Saturday, January 17, 2004


I am off to see El Ultimo Samurai

I wonder if it is as good as El Ultimo Mohicano?

(Actually I was under the impression that Nogi Maresuke was el ultimo samurai).

Update: Not bad. Shame about the silly (and historically inaccurate) Hollywood ending.

I have two pieces on ubersportingpundit, one one further one in tactics in one day matches (specifically talking about Pakistan's overnight win against New Zealand) and another about Australia's (updated) scedule from hell in 2004 and 2005.

Barcelona has been clusterbombed. It is only a light clusterbombing at this point, and there didn't seem to be many people in the stores. (They weren't empty, but they were by no means full either. That said, I am sure they are full of tourists in August). Spain appears to be a "Short, Tall, Grande" market and not a "Tall, Grande, Venti" market). It may be that the availability of high quality low cost Spanish coffee (which costs about €1.00 - €1.50 in a local cafe/bar) is such that Starbucks' two to four times as expensive coffee is priced out of the market, actually. We shall see. In Australia Starbucks appears to be doing fine despite charging a premium of 30%-50%, but this Spanish differential is much bigger. If the WiFi in the Starbucks stores was free, that would be something to draw me in, but it was for pay and expensive.

Friday, January 16, 2004


I have a piece on the prospects of somebody sometime scoring a double century in a One Day International cricket match, and a report on today's game between Australia and Zimbabwe in which Adam Gilchrist of Australia scored 172.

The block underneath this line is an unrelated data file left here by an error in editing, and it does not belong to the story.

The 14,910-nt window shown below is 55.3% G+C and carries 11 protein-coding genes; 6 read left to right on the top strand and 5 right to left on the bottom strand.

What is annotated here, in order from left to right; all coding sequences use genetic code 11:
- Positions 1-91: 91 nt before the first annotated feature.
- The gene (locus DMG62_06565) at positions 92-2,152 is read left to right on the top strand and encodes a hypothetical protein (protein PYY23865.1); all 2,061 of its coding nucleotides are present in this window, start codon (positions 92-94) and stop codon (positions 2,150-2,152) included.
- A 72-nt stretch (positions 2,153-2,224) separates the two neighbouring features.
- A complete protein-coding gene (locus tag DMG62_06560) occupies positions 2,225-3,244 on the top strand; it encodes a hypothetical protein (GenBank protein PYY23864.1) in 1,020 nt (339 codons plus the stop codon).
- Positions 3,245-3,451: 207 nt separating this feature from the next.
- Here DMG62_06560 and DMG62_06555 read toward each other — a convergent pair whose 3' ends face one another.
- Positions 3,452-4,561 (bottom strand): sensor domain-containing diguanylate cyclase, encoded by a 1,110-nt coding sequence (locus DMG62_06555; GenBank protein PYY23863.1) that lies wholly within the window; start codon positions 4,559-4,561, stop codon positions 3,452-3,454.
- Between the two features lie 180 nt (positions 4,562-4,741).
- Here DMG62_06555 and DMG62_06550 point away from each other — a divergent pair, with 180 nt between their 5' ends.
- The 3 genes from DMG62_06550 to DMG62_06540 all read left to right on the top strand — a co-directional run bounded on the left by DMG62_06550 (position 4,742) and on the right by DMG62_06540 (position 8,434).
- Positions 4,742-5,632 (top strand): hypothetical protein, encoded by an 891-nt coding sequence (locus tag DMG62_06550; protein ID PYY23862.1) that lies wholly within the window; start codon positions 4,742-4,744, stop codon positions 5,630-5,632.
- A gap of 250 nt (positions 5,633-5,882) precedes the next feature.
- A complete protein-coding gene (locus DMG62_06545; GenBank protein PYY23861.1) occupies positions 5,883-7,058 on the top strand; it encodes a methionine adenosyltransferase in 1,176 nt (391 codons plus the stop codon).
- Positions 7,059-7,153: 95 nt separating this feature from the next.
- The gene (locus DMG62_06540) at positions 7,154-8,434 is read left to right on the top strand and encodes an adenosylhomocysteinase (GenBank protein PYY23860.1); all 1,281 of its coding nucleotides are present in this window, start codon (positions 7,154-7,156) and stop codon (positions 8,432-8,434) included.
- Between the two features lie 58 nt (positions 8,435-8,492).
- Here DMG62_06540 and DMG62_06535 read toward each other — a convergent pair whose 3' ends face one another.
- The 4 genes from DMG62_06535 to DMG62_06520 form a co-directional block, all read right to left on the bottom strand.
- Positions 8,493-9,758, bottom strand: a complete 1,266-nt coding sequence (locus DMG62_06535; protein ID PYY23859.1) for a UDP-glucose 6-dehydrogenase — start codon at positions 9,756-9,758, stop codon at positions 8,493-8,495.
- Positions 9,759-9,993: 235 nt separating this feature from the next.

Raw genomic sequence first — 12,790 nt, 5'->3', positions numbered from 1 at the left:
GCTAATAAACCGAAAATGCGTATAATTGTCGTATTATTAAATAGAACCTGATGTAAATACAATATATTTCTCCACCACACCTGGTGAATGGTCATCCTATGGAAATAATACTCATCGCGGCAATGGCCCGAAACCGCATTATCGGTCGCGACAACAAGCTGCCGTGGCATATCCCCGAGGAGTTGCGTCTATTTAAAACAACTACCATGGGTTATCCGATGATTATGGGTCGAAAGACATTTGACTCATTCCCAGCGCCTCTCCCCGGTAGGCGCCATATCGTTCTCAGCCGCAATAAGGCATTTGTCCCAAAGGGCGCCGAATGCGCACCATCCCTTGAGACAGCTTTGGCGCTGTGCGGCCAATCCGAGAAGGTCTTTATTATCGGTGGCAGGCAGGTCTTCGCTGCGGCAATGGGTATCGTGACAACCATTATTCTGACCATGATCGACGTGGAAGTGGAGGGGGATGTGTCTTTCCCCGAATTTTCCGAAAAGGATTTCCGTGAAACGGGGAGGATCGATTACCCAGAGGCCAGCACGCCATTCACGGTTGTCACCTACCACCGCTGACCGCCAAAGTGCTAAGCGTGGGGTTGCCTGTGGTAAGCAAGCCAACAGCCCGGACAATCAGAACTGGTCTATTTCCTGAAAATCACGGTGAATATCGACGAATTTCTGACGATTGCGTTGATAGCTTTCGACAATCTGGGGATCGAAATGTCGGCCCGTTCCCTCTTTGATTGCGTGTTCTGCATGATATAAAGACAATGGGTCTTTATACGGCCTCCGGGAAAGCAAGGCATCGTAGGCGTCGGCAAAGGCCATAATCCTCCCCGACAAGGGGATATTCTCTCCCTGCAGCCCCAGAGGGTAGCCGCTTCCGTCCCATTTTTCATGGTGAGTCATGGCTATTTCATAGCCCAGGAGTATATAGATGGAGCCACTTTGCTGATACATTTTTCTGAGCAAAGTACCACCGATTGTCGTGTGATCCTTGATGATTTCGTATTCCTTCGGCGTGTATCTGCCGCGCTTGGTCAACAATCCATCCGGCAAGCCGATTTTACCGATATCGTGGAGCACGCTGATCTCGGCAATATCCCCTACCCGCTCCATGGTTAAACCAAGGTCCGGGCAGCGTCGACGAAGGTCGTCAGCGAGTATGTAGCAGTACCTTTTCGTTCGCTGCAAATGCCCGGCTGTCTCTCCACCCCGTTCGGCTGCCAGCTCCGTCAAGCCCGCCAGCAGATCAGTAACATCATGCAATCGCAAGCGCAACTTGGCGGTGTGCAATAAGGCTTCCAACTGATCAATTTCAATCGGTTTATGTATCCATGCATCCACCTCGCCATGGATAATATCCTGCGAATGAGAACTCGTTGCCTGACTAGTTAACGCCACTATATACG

I succumbed to a little temptation and got myself one of those wireless thingamies, so my laptop now connects automatically to the internet without wires anywhere in the house. This is fun. (For those that are interested, "thingamy" here means "all in one ADSL modem / router / 802.11b access point"). This is cool. I can now blog in bed without any wires.

Thursday, January 15, 2004

The Barcelona Gherkin

Barcelona is a remarkable city. Like many European cities, it has an old gothic centre, and this is quite nice. However, unlike most European cities, the gothic centre of Barcelona is not the architectural highlight of the city. This is because around a century ago the great architect Antonio Gaudi designed some of the most extraordinay buildings you will see anywhere. His buildings look like they are grown rather than built, and they give the city extraordinary character.

The most extraordinary Gaudi building though is the church of the Sagria Familia, which is still incomplete today, although construction continues. (Some people believe that it should have been left incomplete rather than have lesser architects finish Gaudi's work. I disagree with this. I think that most of the great churches and cathedrals of the world were built over prolongued periods of time and using multiple architects, and regardless of the greatness of the person who initially designed this one, there is no reason why it should be different. In any event, the building is like no other church that has ever been built anywhere.

Hmm. I am not sure that my attempt to juxtapose the Sagria Familia and the Finding Nemo poster was entirely successful, but you get the point.

On the other hand, this photo I am proud of, but it is perhaps less good at simply showing the building.